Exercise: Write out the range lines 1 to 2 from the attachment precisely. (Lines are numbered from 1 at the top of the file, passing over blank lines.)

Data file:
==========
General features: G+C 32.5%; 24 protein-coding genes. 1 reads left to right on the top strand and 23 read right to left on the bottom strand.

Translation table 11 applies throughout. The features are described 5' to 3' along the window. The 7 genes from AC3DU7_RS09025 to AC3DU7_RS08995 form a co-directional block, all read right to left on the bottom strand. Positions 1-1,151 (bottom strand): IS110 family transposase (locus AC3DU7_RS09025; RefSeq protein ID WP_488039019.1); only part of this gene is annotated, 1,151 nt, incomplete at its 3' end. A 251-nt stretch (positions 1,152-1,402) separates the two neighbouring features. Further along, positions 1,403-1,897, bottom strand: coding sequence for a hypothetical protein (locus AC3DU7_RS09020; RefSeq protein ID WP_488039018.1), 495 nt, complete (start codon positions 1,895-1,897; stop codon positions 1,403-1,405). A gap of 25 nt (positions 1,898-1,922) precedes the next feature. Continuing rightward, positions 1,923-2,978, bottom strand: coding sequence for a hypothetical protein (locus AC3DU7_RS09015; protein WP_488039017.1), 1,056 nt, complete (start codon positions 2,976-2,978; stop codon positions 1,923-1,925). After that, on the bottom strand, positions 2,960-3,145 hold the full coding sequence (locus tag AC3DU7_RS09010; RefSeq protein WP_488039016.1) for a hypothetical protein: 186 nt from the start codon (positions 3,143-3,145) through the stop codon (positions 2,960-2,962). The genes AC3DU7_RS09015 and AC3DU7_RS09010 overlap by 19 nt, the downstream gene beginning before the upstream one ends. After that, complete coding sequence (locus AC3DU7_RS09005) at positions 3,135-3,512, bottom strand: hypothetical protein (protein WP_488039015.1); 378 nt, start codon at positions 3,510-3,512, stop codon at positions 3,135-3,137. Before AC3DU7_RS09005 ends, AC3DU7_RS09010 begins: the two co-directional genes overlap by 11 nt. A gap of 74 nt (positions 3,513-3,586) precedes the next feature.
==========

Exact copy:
General features: G+C 32.5%; 24 protein-coding genes. 1 reads left to right on the top strand and 23 read right to left on the bottom strand.

Translation table 11 applies throughout. The features are described 5' to 3' along the window. The 7 genes from AC3DU7_RS09025 to AC3DU7_RS08995 form a co-directional block, all read right to left on the bottom strand. Positions 1-1,151 (bottom strand): IS110 family transposase (locus AC3DU7_RS09025; RefSeq protein ID WP_488039019.1); only part of this gene is annotated, 1,151 nt, incomplete at its 3' end. A 251-nt stretch (positions 1,152-1,402) separates the two neighbouring features. Further along, positions 1,403-1,897, bottom strand: coding sequence for a hypothetical protein (locus AC3DU7_RS09020; RefSeq protein ID WP_488039018.1), 495 nt, complete (start codon positions 1,895-1,897; stop codon positions 1,403-1,405). A gap of 25 nt (positions 1,898-1,922) precedes the next feature. Continuing rightward, positions 1,923-2,978, bottom strand: coding sequence for a hypothetical protein (locus AC3DU7_RS09015; protein WP_488039017.1), 1,056 nt, complete (start codon positions 2,976-2,978; stop codon positions 1,923-1,925). After that, on the bottom strand, positions 2,960-3,145 hold the full coding sequence (locus tag AC3DU7_RS09010; RefSeq protein WP_488039016.1) for a hypothetical protein: 186 nt from the start codon (positions 3,143-3,145) through the stop codon (positions 2,960-2,962). The genes AC3DU7_RS09015 and AC3DU7_RS09010 overlap by 19 nt, the downstream gene beginning before the upstream one ends. After that, complete coding sequence (locus AC3DU7_RS09005) at positions 3,135-3,512, bottom strand: hypothetical protein (protein WP_488039015.1); 378 nt, start codon at positions 3,510-3,512, stop codon at positions 3,135-3,137. Before AC3DU7_RS09005 ends, AC3DU7_RS09010 begins: the two co-directional genes overlap by 11 nt. A gap of 74 nt (positions 3,513-3,586) precedes the next feature.